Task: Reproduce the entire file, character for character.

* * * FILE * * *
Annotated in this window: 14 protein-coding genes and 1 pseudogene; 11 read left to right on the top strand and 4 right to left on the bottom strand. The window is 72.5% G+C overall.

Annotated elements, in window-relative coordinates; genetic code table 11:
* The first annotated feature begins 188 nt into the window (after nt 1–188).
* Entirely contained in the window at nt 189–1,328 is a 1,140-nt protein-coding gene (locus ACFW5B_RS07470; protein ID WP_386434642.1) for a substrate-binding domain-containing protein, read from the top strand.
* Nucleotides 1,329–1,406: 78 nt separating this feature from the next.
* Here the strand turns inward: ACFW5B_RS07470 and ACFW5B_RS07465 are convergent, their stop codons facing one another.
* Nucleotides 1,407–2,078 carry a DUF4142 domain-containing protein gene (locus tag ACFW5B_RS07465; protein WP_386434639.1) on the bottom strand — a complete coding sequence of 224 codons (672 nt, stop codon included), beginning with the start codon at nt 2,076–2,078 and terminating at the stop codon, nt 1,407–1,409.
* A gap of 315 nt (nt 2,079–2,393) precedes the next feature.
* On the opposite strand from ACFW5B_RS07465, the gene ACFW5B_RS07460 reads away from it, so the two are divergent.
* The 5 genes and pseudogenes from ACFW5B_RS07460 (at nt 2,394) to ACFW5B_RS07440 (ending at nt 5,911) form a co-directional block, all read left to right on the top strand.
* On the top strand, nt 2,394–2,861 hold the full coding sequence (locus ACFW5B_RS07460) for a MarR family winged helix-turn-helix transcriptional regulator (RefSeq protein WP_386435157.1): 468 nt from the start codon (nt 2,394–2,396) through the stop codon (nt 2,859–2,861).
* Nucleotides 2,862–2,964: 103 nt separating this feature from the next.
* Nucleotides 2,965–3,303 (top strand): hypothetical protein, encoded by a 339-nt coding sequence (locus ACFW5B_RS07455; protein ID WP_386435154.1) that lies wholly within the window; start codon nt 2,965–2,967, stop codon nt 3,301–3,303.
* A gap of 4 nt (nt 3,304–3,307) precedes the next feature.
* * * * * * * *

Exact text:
Annotated in this window: 14 protein-coding genes and 1 pseudogene; 11 read left to right on the top strand and 4 right to left on the bottom strand. The window is 72.5% G+C overall.

Annotated elements, in window-relative coordinates; genetic code table 11:
* The first annotated feature begins 188 nt into the window (after nt 1–188).
* Entirely contained in the window at nt 189–1,328 is a 1,140-nt protein-coding gene (locus ACFW5B_RS07470; protein ID WP_386434642.1) for a substrate-binding domain-containing protein, read from the top strand.
* Nucleotides 1,329–1,406: 78 nt separating this feature from the next.
* Here the strand turns inward: ACFW5B_RS07470 and ACFW5B_RS07465 are convergent, their stop codons facing one another.
* Nucleotides 1,407–2,078 carry a DUF4142 domain-containing protein gene (locus tag ACFW5B_RS07465; protein WP_386434639.1) on the bottom strand — a complete coding sequence of 224 codons (672 nt, stop codon included), beginning with the start codon at nt 2,076–2,078 and terminating at the stop codon, nt 1,407–1,409.
* A gap of 315 nt (nt 2,079–2,393) precedes the next feature.
* On the opposite strand from ACFW5B_RS07465, the gene ACFW5B_RS07460 reads away from it, so the two are divergent.
* The 5 genes and pseudogenes from ACFW5B_RS07460 (at nt 2,394) to ACFW5B_RS07440 (ending at nt 5,911) form a co-directional block, all read left to right on the top strand.
* On the top strand, nt 2,394–2,861 hold the full coding sequence (locus ACFW5B_RS07460) for a MarR family winged helix-turn-helix transcriptional regulator (RefSeq protein WP_386435157.1): 468 nt from the start codon (nt 2,394–2,396) through the stop codon (nt 2,859–2,861).
* Nucleotides 2,862–2,964: 103 nt separating this feature from the next.
* Nucleotides 2,965–3,303 (top strand): hypothetical protein, encoded by a 339-nt coding sequence (locus ACFW5B_RS07455; protein ID WP_386435154.1) that lies wholly within the window; start codon nt 2,965–2,967, stop codon nt 3,301–3,303.
* A gap of 4 nt (nt 3,304–3,307) precedes the next feature.